Sepsis device.png

Problem being addressed[edit | edit source]

Sepsis arises when the body's response to an infection damages its own tissues and organs. In low-resource settings, it accounts for 60-80% of all deaths. Due to underspecified symptoms, subtle symptoms, and rapid deterioration of tissue, sepsis is often diagnosed too late, and therefore treated too late.

Detailed description of the solution[edit | edit source]

This portable, non-perishable device uses fluorescence to rapidly detect a key early biomarker for sepsis, procalcitonin (PCT). Its sensors will be cheap and it will be easy to use by health care workers and parents at home. Because sepsis mortality is related to the time of diagnosis, the device will be able to detect sepsis early enough to distinguish it from ordinary bacterial infections, thus allowing for treatment, accordingly.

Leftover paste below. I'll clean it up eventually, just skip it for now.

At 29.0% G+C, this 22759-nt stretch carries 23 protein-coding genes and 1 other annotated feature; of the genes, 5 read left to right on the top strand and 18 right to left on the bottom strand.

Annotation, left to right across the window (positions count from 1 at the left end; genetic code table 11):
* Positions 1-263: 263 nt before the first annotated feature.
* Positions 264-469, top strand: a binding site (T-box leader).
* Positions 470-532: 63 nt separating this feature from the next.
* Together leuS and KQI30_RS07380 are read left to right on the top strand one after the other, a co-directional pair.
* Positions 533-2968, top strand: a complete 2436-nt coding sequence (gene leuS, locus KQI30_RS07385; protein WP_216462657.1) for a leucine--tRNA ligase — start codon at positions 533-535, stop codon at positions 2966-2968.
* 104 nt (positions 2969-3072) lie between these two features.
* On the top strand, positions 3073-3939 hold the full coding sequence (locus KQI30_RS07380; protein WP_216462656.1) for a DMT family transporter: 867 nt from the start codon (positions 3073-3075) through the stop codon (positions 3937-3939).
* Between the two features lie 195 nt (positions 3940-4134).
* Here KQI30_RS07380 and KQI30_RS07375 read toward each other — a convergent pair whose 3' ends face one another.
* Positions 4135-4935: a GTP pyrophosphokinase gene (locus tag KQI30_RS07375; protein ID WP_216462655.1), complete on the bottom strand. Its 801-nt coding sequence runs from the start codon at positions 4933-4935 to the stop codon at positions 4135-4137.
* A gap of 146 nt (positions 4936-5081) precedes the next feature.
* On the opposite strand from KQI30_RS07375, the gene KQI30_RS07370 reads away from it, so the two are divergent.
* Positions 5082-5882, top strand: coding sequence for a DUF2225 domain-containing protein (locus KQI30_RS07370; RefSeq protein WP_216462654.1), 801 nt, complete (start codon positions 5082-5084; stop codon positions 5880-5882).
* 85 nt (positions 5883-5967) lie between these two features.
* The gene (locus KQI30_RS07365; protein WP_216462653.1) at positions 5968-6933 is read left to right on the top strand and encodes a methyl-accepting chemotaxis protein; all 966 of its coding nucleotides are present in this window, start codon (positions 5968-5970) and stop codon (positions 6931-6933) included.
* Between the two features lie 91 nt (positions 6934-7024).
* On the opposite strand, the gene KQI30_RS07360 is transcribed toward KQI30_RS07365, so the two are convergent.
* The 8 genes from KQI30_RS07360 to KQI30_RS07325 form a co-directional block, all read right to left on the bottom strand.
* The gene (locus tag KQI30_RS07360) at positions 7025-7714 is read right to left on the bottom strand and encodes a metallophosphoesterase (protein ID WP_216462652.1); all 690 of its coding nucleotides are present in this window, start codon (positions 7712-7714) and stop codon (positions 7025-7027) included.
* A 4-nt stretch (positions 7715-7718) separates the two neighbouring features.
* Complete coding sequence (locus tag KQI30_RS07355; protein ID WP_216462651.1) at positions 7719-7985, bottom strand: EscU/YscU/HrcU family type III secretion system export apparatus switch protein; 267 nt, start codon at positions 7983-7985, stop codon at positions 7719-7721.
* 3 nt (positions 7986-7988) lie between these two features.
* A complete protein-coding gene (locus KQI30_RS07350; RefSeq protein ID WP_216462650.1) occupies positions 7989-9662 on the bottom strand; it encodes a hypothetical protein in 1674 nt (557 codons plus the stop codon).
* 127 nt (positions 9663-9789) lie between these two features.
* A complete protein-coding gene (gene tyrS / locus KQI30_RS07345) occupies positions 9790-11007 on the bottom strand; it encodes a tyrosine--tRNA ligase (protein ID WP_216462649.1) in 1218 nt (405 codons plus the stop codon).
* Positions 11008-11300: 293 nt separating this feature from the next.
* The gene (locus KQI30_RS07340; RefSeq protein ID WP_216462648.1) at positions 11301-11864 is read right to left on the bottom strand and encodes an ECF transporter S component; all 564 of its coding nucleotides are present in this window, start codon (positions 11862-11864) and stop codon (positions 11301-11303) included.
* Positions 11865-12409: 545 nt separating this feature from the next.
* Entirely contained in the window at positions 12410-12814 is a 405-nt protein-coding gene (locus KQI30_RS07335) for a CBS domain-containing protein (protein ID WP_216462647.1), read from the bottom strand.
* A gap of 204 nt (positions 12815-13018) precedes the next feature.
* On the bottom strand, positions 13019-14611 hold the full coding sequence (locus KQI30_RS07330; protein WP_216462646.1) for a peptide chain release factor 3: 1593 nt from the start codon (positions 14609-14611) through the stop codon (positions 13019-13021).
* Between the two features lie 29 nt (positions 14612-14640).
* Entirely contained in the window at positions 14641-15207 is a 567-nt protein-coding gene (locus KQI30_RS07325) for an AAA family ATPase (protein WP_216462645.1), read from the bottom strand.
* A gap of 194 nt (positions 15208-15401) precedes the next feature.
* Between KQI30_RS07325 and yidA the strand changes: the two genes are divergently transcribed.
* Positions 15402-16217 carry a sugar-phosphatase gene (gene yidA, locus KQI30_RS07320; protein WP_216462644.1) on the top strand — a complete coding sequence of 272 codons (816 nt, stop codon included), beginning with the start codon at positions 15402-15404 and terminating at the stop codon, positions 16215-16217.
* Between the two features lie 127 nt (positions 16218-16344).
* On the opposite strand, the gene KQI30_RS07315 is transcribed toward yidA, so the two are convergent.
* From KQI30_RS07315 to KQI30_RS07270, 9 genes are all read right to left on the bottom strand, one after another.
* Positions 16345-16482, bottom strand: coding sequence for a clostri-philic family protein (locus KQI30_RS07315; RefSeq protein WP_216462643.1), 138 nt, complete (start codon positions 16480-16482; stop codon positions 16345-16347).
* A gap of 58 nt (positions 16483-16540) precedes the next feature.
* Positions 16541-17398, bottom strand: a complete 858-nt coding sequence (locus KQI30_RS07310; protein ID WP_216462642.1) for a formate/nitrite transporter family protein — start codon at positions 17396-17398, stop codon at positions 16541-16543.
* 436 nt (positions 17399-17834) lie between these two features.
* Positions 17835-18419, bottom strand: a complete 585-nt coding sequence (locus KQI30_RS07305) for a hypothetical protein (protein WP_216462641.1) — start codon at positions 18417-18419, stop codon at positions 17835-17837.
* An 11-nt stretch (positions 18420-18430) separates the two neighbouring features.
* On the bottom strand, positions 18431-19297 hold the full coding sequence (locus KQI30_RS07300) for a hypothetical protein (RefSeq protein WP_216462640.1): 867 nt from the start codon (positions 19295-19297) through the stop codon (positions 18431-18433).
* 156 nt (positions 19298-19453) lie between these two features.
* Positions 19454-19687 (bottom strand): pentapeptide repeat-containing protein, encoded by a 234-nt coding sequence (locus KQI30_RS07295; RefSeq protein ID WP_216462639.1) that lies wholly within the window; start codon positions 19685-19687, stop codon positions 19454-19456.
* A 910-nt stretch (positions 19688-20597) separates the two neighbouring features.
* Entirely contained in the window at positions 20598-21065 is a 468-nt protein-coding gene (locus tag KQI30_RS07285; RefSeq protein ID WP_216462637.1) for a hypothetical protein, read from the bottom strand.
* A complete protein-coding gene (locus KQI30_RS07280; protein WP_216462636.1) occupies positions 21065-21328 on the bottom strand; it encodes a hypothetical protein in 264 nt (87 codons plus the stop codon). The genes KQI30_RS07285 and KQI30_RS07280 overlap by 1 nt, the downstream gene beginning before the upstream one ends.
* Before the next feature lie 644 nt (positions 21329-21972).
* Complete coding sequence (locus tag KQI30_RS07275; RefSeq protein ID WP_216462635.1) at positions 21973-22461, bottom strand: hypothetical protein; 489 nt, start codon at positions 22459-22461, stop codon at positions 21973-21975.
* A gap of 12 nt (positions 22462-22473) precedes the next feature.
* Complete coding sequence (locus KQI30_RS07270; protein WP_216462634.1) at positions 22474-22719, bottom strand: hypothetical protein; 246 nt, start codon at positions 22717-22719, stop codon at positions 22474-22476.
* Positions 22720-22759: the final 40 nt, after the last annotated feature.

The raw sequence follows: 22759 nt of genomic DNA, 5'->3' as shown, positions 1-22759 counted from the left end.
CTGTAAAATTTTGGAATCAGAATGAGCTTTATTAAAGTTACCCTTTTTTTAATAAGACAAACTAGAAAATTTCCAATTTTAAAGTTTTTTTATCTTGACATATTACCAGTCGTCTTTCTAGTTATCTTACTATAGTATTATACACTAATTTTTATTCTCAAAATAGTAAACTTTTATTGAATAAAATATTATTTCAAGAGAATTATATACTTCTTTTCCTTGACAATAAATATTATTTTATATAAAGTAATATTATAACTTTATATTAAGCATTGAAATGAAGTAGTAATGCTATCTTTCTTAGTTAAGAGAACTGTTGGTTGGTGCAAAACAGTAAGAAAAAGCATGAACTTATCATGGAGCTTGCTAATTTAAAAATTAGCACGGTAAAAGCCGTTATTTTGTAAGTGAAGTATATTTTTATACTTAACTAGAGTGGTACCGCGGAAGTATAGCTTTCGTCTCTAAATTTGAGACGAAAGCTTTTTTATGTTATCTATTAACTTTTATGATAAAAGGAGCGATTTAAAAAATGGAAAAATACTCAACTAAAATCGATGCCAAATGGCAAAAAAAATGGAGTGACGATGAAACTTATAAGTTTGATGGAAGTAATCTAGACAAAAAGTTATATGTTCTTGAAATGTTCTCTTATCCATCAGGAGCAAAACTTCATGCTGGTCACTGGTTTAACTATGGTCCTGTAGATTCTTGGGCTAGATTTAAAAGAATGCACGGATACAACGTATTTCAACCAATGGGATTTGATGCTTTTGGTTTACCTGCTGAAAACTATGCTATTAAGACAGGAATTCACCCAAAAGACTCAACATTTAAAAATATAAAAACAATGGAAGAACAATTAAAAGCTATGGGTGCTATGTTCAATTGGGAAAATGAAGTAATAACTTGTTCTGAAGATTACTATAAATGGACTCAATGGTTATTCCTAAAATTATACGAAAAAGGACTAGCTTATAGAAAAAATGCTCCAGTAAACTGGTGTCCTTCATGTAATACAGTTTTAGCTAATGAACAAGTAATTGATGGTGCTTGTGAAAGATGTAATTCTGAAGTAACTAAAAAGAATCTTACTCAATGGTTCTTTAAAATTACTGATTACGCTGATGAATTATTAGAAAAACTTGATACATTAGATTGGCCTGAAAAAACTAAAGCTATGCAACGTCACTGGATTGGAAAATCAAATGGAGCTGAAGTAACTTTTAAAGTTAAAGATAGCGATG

Designed by[edit | edit source]

  • Designed by: Lucerna, Inc, lead by Karen Wu
  • Manufacturer (if different):
  • Manufacturer location: New York, NY USA

When and where it was tested/implemented[edit | edit source]

Funding Source[edit | edit source]

Recipient of Grand Challenges Grant from Bill and Melinda Gates Foundation.

References[edit | edit source]

Peer-reviewed publication[edit | edit source]

Other internally generated reports[edit | edit source]

Externally generated reports[edit | edit source]

Saving Lives At Birth. (2011). Simple diagnositc device for early detection of neonatal sepsis. Retrieved December 1, 2013 from here.

Early sepsis diagnosis. Retrieved December 1, 2013 from here.

IP and copyright[edit | edit source]

Approval by regulatory bodies or standards boards[edit | edit source]

Discussion[View | Edit]

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